The newly named regional administrator for the Small Business Administration, Matt Varilek, Denver, and newly promoted District Director Michael Gallagher, Minot, completed four days of travel throughout western North Dakota on Thursday.
The purpose, said Varilek, was to visit with various lenders in the state and to see first hand the immense development in the Bakken oil fields.
"It's evolving fast. It's fascinating to see how the technology is changing and all the energy production," said Varilek. "We wanted to get a feel of what is happening with the Bakken. It's a great amount of activity. It's a national and international phenomenon what's going on out there. Also, we got to meet with individual businesses and some of our lending a resource partners to get an on-the-ground sense of how we are doing."
The SBA offers guarantees on a variety of loans, both large and small. In fiscal year 2013 the national total approached $29 billion. North Dakota loan support totaled over $95 million through 47 different lenders. Much of the SBA approved loans went to the northwestern part of the state.
"There's a massive amount of money at play in the energy industry," said Gallagher. "There's a lot of cash out there and a lot of businesses that don't need the SBA. A lot of our applications come from the service industries which they do need - doctors, chiropractors, dentists and restaurants. Most of the commercial lending goes through banks. We provide a guarantee for the loan."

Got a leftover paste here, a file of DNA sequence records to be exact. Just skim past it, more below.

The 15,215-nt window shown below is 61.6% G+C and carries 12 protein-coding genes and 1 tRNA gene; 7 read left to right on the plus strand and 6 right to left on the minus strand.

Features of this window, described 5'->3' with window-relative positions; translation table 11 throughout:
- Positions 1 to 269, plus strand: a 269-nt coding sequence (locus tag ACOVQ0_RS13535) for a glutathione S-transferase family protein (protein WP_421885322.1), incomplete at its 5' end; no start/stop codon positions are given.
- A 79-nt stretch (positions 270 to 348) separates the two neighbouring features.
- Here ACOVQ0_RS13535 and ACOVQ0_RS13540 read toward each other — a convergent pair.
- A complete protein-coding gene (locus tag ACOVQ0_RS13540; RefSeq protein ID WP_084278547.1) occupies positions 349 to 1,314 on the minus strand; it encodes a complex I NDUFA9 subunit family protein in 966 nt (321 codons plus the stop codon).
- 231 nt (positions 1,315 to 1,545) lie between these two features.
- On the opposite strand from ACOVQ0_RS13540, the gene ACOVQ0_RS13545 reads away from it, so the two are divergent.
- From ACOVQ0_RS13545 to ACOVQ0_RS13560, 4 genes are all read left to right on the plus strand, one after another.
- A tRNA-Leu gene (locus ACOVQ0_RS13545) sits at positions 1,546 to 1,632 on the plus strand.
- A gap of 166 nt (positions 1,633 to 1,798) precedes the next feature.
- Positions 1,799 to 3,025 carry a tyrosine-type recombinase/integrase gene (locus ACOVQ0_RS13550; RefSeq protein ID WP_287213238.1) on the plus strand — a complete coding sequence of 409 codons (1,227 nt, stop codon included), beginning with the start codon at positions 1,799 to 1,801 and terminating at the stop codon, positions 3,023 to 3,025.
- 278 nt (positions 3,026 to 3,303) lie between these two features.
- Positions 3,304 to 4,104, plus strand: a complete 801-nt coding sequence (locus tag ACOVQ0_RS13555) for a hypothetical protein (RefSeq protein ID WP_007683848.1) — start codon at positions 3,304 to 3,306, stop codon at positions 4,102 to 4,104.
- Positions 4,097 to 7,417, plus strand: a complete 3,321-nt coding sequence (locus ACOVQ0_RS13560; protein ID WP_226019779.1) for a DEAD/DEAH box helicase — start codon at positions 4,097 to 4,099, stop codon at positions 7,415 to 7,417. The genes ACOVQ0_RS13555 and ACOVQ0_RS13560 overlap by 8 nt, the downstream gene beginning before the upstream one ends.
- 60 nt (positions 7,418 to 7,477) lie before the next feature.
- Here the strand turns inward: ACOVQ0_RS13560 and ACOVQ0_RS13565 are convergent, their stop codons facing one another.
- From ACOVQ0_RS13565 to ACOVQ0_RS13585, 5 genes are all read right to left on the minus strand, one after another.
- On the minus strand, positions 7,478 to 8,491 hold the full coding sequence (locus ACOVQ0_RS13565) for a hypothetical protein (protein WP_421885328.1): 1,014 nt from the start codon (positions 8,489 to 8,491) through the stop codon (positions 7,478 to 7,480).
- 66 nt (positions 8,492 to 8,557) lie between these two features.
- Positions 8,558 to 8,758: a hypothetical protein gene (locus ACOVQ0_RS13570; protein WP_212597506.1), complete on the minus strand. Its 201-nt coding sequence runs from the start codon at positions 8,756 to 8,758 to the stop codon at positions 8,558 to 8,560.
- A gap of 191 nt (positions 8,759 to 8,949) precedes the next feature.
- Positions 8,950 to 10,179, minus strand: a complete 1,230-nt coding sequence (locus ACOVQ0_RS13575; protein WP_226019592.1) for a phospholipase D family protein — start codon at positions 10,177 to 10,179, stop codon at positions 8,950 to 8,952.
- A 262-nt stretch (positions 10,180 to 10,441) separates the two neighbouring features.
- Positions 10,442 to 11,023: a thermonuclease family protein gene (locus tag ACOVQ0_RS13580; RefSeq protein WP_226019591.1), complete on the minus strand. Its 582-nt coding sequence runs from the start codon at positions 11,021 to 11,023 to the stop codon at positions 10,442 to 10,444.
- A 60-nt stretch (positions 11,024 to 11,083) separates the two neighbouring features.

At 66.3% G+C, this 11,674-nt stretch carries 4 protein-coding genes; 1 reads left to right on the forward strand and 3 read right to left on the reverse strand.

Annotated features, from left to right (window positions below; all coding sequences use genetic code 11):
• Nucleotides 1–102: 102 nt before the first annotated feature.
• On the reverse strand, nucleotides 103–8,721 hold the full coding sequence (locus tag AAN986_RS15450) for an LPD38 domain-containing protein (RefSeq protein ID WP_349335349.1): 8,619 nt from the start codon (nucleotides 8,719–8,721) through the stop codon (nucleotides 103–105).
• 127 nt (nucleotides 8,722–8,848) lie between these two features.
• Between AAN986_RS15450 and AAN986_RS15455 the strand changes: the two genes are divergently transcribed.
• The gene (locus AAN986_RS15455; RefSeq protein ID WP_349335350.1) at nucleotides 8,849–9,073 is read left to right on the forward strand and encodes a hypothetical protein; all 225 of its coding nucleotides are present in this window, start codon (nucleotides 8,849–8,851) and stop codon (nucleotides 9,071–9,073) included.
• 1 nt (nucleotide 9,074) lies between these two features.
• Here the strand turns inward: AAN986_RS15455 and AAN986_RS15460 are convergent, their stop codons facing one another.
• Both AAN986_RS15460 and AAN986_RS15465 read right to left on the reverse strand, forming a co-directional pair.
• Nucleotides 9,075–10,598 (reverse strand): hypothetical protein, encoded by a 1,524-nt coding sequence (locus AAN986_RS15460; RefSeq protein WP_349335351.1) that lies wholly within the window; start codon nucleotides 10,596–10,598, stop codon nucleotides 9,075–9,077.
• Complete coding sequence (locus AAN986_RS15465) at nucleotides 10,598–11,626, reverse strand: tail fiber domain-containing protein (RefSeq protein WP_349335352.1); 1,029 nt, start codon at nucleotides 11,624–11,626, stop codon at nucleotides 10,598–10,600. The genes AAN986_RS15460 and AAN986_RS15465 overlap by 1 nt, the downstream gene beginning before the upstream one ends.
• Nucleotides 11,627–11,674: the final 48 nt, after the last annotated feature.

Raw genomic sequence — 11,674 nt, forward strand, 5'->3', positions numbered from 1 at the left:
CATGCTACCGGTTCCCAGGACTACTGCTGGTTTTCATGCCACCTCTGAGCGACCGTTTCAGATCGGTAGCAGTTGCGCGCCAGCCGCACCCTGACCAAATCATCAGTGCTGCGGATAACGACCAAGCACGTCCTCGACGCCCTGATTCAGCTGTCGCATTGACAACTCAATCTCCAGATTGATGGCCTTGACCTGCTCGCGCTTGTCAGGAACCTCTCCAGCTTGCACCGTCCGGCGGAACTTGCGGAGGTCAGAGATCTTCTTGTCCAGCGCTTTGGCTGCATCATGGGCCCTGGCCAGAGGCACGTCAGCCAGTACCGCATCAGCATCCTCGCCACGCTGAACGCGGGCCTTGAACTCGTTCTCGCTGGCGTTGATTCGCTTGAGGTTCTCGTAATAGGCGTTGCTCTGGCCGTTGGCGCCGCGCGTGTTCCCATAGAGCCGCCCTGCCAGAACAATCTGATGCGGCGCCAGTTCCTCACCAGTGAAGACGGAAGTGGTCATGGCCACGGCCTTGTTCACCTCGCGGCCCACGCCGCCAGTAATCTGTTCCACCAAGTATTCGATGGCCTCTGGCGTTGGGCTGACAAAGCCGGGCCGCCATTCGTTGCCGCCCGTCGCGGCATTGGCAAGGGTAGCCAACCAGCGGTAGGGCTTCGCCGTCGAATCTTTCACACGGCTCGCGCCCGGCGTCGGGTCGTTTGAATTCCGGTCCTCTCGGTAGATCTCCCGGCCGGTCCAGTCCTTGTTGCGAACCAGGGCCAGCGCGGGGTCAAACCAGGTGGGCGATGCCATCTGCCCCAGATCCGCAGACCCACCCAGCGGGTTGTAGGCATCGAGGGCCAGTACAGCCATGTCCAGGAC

Another important function of the SBA, according to Varilek, has been to offer assistance through available disaster programs. For example, a number of Minot residents and business owners received SBA loans to help them recover from the 2011 flood.
"We are happy to make a helpful contribution to local economic growth," said Varilek. "Those loans, alongside FEMA and state resources, can be very helpful, especially getting businesses through tough times when cash flow can be reduced due to disasters. We can help get them back on their feet a little faster than they otherwise might."
Varilek and Gallagher cited the cooperation of area lenders, SCORE (Service Corps of Retired Entrepreneurs) and SBA development centers for increasing the presence of SBA in the area.
"It's great to be out in the region where we are working, talking to partners," said Varilek. "We can't do any of this alone."
"We've made changes that are sensitive to the needs of small businesses," added Gallagher.
SBA Region VII, which Varilek directs, consists of North Dakota, South Dakota, Wyoming, Colorado, Montana and Utah. It is the most rural of all regions of the SBA.